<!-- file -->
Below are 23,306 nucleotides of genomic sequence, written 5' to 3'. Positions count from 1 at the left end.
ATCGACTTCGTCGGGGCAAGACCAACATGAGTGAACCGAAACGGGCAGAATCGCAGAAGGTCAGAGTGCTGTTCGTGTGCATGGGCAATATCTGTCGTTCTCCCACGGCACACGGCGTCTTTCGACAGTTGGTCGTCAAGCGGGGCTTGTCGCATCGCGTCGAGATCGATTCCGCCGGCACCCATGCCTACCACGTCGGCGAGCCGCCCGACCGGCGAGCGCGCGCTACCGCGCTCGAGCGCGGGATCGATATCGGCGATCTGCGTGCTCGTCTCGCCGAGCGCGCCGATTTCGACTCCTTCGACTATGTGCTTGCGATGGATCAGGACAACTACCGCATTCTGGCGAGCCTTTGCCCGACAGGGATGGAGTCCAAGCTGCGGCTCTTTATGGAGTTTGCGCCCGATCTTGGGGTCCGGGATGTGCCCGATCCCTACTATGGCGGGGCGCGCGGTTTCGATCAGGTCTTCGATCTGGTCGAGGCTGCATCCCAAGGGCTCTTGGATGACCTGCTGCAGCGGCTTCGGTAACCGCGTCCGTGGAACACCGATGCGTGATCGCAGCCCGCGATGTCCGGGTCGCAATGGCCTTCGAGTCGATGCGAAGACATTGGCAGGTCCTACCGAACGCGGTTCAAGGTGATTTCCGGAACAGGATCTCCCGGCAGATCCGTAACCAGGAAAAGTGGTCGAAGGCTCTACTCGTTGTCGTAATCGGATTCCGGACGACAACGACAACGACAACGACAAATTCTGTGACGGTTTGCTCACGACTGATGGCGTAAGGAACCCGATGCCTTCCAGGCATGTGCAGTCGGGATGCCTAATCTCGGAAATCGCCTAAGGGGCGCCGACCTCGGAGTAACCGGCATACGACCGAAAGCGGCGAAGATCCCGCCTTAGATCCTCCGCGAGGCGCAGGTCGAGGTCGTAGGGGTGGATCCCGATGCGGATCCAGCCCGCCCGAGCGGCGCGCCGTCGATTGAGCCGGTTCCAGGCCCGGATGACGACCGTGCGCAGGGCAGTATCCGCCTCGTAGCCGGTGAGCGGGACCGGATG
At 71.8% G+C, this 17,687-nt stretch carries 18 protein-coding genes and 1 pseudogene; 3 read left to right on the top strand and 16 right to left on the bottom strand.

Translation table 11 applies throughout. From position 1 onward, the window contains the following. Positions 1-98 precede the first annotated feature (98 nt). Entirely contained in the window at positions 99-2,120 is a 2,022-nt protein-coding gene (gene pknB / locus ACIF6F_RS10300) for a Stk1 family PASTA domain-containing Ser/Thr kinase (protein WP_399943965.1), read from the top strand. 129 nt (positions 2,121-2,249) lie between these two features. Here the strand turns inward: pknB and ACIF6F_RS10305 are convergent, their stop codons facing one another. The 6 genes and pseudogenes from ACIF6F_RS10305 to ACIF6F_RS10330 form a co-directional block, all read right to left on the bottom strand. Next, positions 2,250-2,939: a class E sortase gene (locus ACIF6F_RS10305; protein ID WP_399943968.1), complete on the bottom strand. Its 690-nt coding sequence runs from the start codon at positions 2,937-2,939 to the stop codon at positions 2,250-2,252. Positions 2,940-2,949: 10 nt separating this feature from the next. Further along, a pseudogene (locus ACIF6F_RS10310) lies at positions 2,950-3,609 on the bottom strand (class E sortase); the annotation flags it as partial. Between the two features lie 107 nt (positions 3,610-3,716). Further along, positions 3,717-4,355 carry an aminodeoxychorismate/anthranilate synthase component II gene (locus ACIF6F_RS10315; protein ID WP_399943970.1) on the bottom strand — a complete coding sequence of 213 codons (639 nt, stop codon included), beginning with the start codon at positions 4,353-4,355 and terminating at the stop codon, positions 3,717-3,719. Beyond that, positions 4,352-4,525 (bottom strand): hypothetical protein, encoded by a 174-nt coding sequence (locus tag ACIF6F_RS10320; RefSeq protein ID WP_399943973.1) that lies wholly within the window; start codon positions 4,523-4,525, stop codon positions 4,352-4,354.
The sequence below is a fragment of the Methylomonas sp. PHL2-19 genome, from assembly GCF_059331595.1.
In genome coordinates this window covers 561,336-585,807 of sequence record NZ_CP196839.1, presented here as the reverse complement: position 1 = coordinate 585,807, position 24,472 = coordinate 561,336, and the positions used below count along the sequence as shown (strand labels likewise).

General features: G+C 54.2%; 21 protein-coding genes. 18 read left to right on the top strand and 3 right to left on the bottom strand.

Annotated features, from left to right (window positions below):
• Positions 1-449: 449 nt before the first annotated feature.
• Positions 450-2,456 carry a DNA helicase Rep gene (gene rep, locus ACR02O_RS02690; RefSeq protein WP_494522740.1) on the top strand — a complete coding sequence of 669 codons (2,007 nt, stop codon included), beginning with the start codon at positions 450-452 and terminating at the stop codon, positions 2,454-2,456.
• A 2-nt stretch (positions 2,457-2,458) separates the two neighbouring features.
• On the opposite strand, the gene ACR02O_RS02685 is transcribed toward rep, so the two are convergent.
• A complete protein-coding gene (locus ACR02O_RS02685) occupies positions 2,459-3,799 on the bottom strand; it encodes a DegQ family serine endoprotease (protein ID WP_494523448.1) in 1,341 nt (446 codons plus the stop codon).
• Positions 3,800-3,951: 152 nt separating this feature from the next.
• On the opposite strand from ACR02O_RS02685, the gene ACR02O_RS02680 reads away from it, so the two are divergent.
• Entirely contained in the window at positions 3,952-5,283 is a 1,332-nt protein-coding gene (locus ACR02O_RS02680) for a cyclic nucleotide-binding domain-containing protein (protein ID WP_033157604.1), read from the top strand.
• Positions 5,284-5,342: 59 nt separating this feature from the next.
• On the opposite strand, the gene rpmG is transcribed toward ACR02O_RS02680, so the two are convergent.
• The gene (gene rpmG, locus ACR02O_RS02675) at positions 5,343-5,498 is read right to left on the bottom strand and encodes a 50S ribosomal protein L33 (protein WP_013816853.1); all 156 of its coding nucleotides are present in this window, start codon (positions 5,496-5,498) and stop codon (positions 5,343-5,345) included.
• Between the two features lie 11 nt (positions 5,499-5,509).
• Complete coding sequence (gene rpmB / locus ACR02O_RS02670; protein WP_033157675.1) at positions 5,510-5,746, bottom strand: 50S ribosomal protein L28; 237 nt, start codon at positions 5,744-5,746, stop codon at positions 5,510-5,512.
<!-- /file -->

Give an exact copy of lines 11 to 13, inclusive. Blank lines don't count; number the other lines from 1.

• A 2-nt stretch (positions 2,457-2,458) separates the two neighbouring features.
• On the opposite strand, the gene ACR02O_RS02685 is transcribed toward rep, so the two are convergent.
• A complete protein-coding gene (locus ACR02O_RS02685) occupies positions 2,459-3,799 on the bottom strand; it encodes a DegQ family serine endoprotease (protein ID WP_494523448.1) in 1,341 nt (446 codons plus the stop codon).